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Offices boosted by "a structural change" in demand
05 July 2019 | Ana Tavares

The big companies discovered Portugal, and are entering and leaving their mark on the office segment, generating «a structural change» in demand. But the offer is not yet able to fully meet that demand.

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This was one of the main subjects discussed during the latest Pequeno Almoço – Conferência (Conference Breakfast) Vida Imobiliária/Cushman & Wakefield, which took place at the InterContinental Lisbon, and which gathered several players from this segment to reflect on it.

The words are from João Cristina, from Merlin Properties, who highlighted that the market average take up in Lisbon increased to 700 to 800 sqm, and considers that this is a «structural change in demand. It concerns the workforce training in Portugal and the low-cost labour in our country. Portugal is on the front line when compared to other European countries and this is an ongoing phenomenon, despite the fact that the offer is not following it».

Tiago Violas, from the Violas Ferreira group, also attested that the market’s big driver «is talent», in particular in Porto, where the group is more active: «Porto has many universities, and international companies have detected that. We now need quality spaces in Porto, where there were no offices with more than 1.500 sqm per floor, nor modern offices».

Ricardo Valente, from Imopolis, highlights that the market has «no history of pre-leasing, our reality has changed». And he believes that the market «is going through a very exciting stage». In terms of Imopolis, he assures that «we are very active and expect to carry out new operations soon». Sérgio Meireles, from Fundger, believes that «we are living a very interesting moment, and we are on the right path».

Eric van Leuven, from C&W, believes that «we have a great dynamic in occupation, a lot of investment and it is good to feel this optimism ». Carlos Oliveira, from C&W, says that «there is a clear lack of large and quality spaces, which means that those who need to find large areas quickly face many difficulties».

New «atypical» occupants

In terms of occupants companies such as Fidelidade were present, represented by Miguel Santana, Fidelidade presented its 140.000 sqm office project to be located on the terrains of the old Feira Popular (amusement park), in Lisbon, 40.000 of which for the insurance company alone and 100.000 to market speculatively. Demonstrating the demand’s great dynamic, Miguel Santana guarantees that «according to the contacts we maintain, we are beyond overbooked».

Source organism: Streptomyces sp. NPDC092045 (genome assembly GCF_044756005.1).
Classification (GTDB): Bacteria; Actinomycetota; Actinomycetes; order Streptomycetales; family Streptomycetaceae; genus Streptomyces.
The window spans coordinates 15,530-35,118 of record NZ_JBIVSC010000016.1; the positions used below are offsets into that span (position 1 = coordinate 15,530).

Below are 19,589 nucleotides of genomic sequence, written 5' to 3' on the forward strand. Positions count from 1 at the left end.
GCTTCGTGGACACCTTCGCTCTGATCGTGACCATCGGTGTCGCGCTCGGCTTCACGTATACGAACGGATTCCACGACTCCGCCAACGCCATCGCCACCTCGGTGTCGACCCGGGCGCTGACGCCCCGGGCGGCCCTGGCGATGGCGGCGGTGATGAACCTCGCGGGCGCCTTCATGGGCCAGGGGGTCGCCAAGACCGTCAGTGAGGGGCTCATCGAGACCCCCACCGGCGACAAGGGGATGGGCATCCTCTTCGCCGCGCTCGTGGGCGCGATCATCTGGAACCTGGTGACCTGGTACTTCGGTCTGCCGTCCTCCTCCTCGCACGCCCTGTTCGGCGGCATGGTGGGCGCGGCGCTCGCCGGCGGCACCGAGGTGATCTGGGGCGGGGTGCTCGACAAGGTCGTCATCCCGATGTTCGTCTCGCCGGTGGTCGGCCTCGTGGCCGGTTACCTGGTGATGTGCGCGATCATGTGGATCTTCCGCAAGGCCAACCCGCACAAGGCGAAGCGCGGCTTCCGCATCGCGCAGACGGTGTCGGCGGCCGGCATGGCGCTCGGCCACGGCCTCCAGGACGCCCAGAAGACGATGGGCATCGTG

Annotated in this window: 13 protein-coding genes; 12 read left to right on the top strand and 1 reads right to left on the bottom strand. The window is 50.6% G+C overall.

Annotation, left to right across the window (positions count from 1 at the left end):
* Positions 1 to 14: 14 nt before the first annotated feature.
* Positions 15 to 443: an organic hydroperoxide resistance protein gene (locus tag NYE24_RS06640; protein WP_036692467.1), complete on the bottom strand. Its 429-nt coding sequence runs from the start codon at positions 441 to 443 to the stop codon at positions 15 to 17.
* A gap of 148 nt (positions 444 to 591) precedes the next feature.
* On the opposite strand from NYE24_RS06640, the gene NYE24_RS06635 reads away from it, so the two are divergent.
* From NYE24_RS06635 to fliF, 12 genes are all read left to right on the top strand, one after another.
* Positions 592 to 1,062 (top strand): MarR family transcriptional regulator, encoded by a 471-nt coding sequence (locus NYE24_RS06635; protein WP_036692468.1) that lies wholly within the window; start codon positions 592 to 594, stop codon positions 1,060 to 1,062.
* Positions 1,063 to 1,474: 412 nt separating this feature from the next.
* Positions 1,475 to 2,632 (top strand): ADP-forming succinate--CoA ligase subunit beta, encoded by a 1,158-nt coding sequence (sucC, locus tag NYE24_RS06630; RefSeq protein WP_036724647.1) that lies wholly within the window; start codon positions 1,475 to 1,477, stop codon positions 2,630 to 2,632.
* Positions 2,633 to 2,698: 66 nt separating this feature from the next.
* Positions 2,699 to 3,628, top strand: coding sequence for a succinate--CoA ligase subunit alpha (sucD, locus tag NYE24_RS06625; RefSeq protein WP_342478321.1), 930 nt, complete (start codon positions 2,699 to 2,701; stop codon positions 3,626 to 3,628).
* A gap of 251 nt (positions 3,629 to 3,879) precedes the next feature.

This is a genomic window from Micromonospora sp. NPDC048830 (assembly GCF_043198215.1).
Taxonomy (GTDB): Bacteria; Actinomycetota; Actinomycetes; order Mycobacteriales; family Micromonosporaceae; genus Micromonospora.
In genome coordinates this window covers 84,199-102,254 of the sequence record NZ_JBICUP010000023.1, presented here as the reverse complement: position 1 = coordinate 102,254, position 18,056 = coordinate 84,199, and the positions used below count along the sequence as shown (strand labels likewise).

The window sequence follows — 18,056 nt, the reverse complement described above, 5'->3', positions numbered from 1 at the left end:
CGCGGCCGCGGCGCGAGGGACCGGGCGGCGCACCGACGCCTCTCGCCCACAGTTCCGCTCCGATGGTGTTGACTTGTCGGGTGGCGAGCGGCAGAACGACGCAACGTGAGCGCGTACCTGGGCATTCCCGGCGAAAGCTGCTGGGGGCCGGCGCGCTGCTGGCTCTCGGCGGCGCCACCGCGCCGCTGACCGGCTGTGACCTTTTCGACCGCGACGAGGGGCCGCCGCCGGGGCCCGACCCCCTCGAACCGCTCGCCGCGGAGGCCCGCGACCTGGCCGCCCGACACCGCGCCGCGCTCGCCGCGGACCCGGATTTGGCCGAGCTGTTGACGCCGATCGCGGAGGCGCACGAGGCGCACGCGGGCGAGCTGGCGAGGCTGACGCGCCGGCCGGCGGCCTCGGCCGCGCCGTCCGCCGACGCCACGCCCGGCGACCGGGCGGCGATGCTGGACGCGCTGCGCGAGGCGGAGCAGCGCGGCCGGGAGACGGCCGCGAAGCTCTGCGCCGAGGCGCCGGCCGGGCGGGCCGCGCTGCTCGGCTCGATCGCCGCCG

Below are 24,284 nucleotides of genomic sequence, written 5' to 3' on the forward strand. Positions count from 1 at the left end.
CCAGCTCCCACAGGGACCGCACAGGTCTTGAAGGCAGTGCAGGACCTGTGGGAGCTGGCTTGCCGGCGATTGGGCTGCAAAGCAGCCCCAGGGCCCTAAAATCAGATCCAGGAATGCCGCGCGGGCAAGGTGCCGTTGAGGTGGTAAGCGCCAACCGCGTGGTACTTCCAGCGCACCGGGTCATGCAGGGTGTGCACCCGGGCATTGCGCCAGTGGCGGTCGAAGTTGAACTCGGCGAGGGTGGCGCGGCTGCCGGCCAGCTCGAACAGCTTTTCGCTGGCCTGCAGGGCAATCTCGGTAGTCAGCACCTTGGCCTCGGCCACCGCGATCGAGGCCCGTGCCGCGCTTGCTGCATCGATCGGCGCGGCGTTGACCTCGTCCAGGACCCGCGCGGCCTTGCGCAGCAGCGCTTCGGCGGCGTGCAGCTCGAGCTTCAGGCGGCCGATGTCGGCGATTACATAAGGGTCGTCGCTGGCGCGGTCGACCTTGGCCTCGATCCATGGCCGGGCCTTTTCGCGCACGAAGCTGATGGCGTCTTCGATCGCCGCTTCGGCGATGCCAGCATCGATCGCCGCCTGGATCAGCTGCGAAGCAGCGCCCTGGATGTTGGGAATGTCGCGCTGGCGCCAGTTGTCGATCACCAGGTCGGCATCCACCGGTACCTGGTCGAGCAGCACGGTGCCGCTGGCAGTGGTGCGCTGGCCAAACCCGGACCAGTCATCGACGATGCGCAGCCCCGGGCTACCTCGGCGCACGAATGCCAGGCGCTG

On the other hand, Ageas, represented by Caio Antunes, is preparing to occupy 8.000 sqm at ICON Offices, in Porto, and has under development another project at Parque das Nações, in Lisbon, where it will concentrate all its operations. João Hormigo, from EDP, explained that the company is getting its new 20.000 sqm headquarters ready next to the current building at 24 de Julho avenue, in Lisbon. These are all examples of occupants which are «somewhat atypical, because they own their own spaces», comments Carlos Oliveira, from C&W.

«A good office building is similar to a hotel»

The new office buildings won’t be similar to the ones from the past. They will be more focused on the collaborators’ well-being and space optimisation and concerned with talent retention.

«There are new international investors arriving in Portugal to construct new buildings, which means we have everything that is needed», guarantees Margarida Caldeira, from Broadway Malyan, who believes that «today, a good office building is very similar to a hotel». The open space trend is here to stay, but «with everything that is needed».

Facility management might play a fundamental role as an area «that was built to provide support», explains Miguel Agostinho, from APFM. However, «there are few defined metrics and goals and we still find some obstacles in terms of decision making», he points out. «We need data and for the occupants to share their information».